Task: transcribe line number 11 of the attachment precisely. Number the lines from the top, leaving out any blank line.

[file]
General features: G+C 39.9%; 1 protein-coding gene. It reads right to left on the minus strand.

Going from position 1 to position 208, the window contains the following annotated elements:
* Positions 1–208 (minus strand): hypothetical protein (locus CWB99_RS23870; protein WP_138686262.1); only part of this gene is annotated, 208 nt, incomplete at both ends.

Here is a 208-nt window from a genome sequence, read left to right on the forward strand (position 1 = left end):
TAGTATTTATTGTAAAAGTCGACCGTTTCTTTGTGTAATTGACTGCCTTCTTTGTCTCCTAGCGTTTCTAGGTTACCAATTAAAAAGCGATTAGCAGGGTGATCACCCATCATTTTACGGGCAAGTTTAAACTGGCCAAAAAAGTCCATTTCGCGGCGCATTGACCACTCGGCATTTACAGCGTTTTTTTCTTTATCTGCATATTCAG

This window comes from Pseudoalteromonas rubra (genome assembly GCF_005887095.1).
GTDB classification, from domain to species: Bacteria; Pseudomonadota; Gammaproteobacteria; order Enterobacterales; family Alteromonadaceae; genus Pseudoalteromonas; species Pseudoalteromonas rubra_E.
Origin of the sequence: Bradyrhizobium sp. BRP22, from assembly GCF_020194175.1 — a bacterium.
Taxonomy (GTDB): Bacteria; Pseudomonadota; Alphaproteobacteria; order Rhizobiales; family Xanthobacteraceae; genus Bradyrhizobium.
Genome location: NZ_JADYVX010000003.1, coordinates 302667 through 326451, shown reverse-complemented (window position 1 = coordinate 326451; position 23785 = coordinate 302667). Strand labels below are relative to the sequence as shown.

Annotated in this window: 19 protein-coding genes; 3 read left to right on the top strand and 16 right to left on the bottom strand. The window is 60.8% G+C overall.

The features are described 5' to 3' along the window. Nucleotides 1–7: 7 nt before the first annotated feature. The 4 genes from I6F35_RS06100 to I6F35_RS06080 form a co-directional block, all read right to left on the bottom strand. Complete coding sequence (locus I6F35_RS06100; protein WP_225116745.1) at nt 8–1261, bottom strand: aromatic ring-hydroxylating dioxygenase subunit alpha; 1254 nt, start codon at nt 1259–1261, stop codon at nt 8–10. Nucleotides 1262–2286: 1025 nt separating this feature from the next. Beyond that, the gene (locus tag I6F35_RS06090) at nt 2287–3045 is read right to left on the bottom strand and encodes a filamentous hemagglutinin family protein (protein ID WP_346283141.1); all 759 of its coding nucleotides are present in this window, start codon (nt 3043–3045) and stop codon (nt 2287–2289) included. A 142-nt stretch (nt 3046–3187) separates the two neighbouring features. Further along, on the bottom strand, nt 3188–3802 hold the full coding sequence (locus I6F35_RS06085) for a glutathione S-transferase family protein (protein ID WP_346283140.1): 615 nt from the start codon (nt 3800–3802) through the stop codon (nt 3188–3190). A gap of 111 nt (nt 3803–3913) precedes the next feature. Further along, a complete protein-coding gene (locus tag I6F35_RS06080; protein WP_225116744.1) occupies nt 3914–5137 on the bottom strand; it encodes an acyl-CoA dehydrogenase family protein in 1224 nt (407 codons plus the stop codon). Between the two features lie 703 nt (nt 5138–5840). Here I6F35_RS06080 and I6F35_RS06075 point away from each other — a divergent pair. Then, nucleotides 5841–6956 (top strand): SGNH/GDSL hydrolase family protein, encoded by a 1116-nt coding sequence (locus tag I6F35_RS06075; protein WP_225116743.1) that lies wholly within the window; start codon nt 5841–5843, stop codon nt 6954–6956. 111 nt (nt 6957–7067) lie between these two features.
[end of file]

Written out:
Annotated in this window: 19 protein-coding genes; 3 read left to right on the top strand and 16 right to left on the bottom strand. The window is 60.8% G+C overall.